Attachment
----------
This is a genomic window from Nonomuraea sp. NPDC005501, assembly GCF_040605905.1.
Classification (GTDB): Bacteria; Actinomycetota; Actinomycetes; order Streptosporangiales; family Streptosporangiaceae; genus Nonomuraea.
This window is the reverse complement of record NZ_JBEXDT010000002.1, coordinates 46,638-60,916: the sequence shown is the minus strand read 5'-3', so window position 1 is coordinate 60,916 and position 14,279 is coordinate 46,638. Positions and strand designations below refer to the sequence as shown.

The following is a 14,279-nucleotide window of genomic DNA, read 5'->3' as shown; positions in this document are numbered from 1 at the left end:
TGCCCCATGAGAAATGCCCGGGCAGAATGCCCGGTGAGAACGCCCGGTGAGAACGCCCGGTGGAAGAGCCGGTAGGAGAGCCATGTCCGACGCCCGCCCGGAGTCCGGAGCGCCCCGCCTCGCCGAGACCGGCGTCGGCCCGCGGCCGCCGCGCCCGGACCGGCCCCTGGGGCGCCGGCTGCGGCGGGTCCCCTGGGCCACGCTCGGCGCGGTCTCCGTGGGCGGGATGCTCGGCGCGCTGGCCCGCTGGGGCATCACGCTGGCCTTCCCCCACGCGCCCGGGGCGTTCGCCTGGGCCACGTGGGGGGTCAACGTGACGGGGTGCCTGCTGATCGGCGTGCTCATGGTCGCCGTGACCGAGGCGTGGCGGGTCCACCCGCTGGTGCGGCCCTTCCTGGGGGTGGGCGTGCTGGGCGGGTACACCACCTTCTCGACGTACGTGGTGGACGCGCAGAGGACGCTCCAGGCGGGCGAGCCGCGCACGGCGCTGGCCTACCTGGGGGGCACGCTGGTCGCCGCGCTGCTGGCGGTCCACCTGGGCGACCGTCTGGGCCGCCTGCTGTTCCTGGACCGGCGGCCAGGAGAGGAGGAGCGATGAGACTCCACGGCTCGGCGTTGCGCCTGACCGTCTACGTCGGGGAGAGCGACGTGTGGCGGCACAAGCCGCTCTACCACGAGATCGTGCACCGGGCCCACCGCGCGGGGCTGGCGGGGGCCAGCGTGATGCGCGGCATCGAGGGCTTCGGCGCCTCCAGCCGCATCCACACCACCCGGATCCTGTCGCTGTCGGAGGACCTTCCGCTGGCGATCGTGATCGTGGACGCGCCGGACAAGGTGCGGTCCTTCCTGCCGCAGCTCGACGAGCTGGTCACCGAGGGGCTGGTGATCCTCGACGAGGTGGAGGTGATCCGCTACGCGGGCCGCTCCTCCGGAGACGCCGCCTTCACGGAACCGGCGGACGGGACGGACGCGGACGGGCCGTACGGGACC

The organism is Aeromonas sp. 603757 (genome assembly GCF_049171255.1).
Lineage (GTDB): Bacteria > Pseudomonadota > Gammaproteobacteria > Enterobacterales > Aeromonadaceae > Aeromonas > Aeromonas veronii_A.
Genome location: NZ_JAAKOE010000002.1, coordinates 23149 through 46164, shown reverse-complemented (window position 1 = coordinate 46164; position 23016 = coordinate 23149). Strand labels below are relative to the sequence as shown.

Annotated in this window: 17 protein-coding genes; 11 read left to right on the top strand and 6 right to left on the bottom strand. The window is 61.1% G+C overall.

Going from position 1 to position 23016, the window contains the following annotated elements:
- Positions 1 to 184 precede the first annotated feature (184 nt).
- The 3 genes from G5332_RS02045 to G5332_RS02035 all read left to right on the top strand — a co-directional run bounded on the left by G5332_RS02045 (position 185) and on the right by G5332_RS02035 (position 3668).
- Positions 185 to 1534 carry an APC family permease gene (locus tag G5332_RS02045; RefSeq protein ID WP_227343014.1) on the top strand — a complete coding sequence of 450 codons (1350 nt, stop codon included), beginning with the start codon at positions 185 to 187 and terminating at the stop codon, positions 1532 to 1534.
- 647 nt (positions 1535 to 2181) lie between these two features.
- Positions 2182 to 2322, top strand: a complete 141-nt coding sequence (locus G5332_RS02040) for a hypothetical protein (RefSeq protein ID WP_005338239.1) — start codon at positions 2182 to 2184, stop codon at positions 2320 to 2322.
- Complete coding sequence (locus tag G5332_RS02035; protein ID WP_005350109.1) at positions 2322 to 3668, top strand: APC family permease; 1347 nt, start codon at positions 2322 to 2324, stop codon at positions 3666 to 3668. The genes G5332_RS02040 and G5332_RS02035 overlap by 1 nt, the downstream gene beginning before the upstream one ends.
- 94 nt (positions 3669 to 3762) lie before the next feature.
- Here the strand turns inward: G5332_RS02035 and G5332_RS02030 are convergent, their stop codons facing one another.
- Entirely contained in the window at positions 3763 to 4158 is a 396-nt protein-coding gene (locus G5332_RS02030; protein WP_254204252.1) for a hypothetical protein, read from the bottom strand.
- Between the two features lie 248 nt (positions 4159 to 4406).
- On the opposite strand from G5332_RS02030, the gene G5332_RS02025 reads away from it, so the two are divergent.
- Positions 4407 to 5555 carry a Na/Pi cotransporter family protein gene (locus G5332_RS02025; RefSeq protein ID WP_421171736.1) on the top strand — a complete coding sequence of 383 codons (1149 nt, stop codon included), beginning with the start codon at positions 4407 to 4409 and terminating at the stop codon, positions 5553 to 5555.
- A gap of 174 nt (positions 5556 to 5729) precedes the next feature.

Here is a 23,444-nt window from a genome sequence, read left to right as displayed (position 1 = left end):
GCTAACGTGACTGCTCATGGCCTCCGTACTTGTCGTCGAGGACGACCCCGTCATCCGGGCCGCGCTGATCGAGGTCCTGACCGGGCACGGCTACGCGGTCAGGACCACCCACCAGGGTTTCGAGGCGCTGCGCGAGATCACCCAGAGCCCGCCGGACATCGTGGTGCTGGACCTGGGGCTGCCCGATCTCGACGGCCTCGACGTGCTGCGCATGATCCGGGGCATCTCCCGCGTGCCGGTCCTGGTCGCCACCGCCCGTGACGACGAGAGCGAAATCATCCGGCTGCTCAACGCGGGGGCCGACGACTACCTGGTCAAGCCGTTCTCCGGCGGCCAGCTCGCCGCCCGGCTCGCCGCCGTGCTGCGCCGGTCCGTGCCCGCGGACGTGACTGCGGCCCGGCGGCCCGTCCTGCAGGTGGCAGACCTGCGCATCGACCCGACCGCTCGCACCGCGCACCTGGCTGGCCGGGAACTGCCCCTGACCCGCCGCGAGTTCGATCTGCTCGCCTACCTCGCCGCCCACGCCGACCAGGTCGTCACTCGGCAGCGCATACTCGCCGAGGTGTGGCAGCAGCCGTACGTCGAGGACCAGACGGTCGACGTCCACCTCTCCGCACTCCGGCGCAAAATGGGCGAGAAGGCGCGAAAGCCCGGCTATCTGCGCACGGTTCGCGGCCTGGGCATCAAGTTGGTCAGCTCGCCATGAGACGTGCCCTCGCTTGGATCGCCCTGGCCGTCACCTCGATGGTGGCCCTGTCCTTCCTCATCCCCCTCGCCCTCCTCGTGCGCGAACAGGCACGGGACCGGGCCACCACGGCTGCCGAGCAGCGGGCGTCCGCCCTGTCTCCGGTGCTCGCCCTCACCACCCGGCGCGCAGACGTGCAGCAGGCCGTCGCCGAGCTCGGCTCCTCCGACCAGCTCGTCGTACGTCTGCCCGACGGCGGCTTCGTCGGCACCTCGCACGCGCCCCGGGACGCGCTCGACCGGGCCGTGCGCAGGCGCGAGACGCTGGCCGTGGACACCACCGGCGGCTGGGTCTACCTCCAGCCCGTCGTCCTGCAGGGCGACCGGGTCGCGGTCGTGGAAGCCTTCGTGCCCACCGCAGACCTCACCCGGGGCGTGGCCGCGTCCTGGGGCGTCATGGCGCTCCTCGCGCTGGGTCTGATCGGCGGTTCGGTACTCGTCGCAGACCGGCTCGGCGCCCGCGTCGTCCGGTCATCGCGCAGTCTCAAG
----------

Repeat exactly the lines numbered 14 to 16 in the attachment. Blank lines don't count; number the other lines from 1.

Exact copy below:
- 647 nt (positions 1535 to 2181) lie between these two features.
- Positions 2182 to 2322, top strand: a complete 141-nt coding sequence (locus G5332_RS02040) for a hypothetical protein (RefSeq protein ID WP_005338239.1) — start codon at positions 2182 to 2184, stop codon at positions 2320 to 2322.
- Complete coding sequence (locus tag G5332_RS02035; protein ID WP_005350109.1) at positions 2322 to 3668, top strand: APC family permease; 1347 nt, start codon at positions 2322 to 2324, stop codon at positions 3666 to 3668. The genes G5332_RS02040 and G5332_RS02035 overlap by 1 nt, the downstream gene beginning before the upstream one ends.